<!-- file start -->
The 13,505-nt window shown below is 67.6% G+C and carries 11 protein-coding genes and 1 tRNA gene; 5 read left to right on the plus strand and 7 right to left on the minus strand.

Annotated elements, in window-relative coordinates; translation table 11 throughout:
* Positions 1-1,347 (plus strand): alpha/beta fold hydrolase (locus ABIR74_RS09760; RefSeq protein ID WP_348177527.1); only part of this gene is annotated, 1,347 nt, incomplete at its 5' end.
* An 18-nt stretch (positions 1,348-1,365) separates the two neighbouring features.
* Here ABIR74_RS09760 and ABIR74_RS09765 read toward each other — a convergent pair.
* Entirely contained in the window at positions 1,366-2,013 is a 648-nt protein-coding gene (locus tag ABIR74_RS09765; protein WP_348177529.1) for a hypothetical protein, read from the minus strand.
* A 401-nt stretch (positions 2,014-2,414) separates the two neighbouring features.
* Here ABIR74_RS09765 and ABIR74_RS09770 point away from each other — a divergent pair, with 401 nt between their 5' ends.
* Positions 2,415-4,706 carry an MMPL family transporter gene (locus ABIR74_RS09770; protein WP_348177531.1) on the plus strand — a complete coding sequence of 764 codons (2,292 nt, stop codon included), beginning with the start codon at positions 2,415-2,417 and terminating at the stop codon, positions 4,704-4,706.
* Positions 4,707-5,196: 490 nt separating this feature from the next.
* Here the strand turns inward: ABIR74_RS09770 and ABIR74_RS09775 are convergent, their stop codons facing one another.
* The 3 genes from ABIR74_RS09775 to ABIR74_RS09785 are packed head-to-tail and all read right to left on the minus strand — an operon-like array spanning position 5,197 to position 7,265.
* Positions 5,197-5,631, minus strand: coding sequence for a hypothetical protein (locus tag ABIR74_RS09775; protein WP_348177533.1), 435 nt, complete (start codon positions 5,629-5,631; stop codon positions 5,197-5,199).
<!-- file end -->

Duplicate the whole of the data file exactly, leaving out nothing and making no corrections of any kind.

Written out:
The 13,505-nt window shown below is 67.6% G+C and carries 11 protein-coding genes and 1 tRNA gene; 5 read left to right on the plus strand and 7 right to left on the minus strand.

Annotated elements, in window-relative coordinates; translation table 11 throughout:
* Positions 1-1,347 (plus strand): alpha/beta fold hydrolase (locus ABIR74_RS09760; RefSeq protein ID WP_348177527.1); only part of this gene is annotated, 1,347 nt, incomplete at its 5' end.
* An 18-nt stretch (positions 1,348-1,365) separates the two neighbouring features.
* Here ABIR74_RS09760 and ABIR74_RS09765 read toward each other — a convergent pair.
* Entirely contained in the window at positions 1,366-2,013 is a 648-nt protein-coding gene (locus tag ABIR74_RS09765; protein WP_348177529.1) for a hypothetical protein, read from the minus strand.
* A 401-nt stretch (positions 2,014-2,414) separates the two neighbouring features.
* Here ABIR74_RS09765 and ABIR74_RS09770 point away from each other — a divergent pair, with 401 nt between their 5' ends.
* Positions 2,415-4,706 carry an MMPL family transporter gene (locus ABIR74_RS09770; protein WP_348177531.1) on the plus strand — a complete coding sequence of 764 codons (2,292 nt, stop codon included), beginning with the start codon at positions 2,415-2,417 and terminating at the stop codon, positions 4,704-4,706.
* Positions 4,707-5,196: 490 nt separating this feature from the next.
* Here the strand turns inward: ABIR74_RS09770 and ABIR74_RS09775 are convergent, their stop codons facing one another.
* The 3 genes from ABIR74_RS09775 to ABIR74_RS09785 are packed head-to-tail and all read right to left on the minus strand — an operon-like array spanning position 5,197 to position 7,265.
* Positions 5,197-5,631, minus strand: coding sequence for a hypothetical protein (locus tag ABIR74_RS09775; protein WP_348177533.1), 435 nt, complete (start codon positions 5,629-5,631; stop codon positions 5,197-5,199).